disqualify him and then unify the party later, that's a disaster for democrats. >> so bernie sanders now heading to new york tomorrow. a lot of this, brooke, is really about new york of course, these two candidates can both claim new york as their home state. it was always expected to be a pretty nasty fight. back to you. >> we have about a week and a half of it to go. the primary, april 19th, joe johns, thank you so much. just heard from the campaign manager on the sanders side. now, the communications director for hillary for america. christina, welcome back. >> hi, nice to see you. >> out of the gate, your response to hearing sanders saying your candidate is unqualified? >> you know, it's just really sad and disappointing to see senator sanders' campaign take this kind of turn. they made two attacks against hillary. they were not true. he said she called him unqualified. she certainly didn't. joe scarborough pushed her over
and over again to say that. she never did. she never would. that's not the kind of person she is. so that was absolutely not true. she was sorry to see him take that turn himself. the other thing he did, whether he was called upon by the loved ones of the victims of the sandy hook mass shooting, to really apologize to them for standing with the gun manufacturers instead of standing with their families and letting them have their day in court. he didn't respond to their pleas and instead attacked hillary. we're sorry to see him take that turn. we really think it's too bad. >> what has her response been behind the scenes? we saw her in front of all the cameras. >> you saw her out there today, riding the subway in new york, campaigning in new york. you saw her, what she has said behind the scenes too, is she would certainly vote for sanders over the republican contenders at that point. she thinks it's really important as a democrat. and so those were her words.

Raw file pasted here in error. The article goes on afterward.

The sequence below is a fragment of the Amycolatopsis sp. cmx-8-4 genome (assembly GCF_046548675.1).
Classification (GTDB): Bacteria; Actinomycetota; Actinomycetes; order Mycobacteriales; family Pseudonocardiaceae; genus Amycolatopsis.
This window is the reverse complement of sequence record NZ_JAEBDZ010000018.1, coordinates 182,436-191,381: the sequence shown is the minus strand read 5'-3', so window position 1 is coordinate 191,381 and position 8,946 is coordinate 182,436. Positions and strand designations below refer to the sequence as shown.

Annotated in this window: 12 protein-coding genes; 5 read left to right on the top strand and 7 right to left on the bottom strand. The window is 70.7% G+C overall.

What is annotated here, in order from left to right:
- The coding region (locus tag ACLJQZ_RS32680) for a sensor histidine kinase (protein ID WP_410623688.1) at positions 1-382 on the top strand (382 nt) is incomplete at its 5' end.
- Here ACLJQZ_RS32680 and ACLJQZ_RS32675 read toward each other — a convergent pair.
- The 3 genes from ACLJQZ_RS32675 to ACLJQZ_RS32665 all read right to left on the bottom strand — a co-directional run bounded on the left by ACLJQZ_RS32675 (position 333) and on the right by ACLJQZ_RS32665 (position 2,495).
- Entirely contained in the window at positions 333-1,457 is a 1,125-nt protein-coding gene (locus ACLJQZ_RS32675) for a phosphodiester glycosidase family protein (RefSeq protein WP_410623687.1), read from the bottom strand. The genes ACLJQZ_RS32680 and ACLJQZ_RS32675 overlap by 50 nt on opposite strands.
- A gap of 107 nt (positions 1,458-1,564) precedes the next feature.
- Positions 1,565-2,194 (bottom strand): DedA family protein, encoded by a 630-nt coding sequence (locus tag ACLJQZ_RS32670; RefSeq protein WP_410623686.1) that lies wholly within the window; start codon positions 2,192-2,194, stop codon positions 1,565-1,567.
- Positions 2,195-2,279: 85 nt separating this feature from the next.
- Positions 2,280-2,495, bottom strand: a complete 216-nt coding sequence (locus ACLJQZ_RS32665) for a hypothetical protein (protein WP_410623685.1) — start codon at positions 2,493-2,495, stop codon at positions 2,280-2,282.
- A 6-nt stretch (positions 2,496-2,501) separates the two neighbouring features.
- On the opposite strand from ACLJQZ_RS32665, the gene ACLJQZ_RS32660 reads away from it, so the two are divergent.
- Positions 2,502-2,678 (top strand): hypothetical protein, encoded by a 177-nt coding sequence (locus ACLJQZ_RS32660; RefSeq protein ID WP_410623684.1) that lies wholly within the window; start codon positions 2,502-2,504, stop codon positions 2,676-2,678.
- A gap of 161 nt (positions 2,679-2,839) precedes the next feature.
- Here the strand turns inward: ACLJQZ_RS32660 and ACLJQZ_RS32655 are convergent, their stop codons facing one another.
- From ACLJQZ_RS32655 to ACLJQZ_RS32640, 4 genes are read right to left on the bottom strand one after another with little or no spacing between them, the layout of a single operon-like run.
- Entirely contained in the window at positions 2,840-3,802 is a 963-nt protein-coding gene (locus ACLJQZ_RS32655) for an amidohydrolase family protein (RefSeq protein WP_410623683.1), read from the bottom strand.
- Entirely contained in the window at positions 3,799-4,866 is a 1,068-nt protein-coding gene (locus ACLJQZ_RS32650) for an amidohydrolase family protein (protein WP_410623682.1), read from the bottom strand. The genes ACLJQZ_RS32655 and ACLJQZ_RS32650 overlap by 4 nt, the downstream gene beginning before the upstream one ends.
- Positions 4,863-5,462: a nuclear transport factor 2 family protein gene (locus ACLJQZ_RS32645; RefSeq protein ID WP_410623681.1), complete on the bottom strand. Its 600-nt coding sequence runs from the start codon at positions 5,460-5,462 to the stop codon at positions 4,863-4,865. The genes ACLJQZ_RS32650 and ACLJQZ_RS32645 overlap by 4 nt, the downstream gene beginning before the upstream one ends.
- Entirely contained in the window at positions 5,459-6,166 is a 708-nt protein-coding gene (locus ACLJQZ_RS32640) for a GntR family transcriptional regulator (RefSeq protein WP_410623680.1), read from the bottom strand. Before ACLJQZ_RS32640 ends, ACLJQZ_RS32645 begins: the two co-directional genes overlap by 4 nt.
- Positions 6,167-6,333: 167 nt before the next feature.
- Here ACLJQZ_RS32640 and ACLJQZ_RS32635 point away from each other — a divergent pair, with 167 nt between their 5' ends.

>> on these attacks, though, we know jeff zeleny, who's been covering secretary clinton for us at cnn, he's saying you all are saying the clinton camp will be taking a harder line moving ahead. what is the harder line? >> we love jeff but we're not sure where that report came from. i have to say in all of the meetings i'm in in headquarters or campaign chair, nobody has ever spoken about senator sanders that way. >> there will be no shift in language? >> no, no, no. hillary loves to campaign in new york. she was proud to be the senator here for eight years. she really wants to talk about the issues that new yorkers care about. you see her out there doing that. >> on a sort of lighter note, yes, she rode the subway, you know, i think it's going to be interesting because several of the candidates, bernie sanders growing up in brooklyn, it's home away from home for her, even trump, new york. i'm sort of anticipating this new york-er off. we saw john kasich at a deli today. what's the next move, pizza? >> she was riding the subway today. she loves it.
she wanted to talk to real new yorkers. that's what she loves about campaigning in the state. you get out there and talk to people about what they're concerned about what they need from their next president. and new yorkers, it's more than rhetor rhetoric. you can't just give a speech. you have to have real plans. they want to make sure you can deliver real results to them. >> she won new york in '08. what is -- if you had to identify one issue that would be the biggest uphill climb for her for april 19th what would be it? >> i'm not sure she has an uphill climb here. we know new yorkers, you can't take anything for granted, you've got to work hard to earn every vote. she's proud of her track record and excited to get out to talk to people about what she'd do as president. >> how does she sort of toe the line, not alienate potential voters, those who are supporting bernie sanders, how does she thread that needle? >> she respects sanders voters. she thinks it's great he's bringing so many people into the process. she's going to get out there and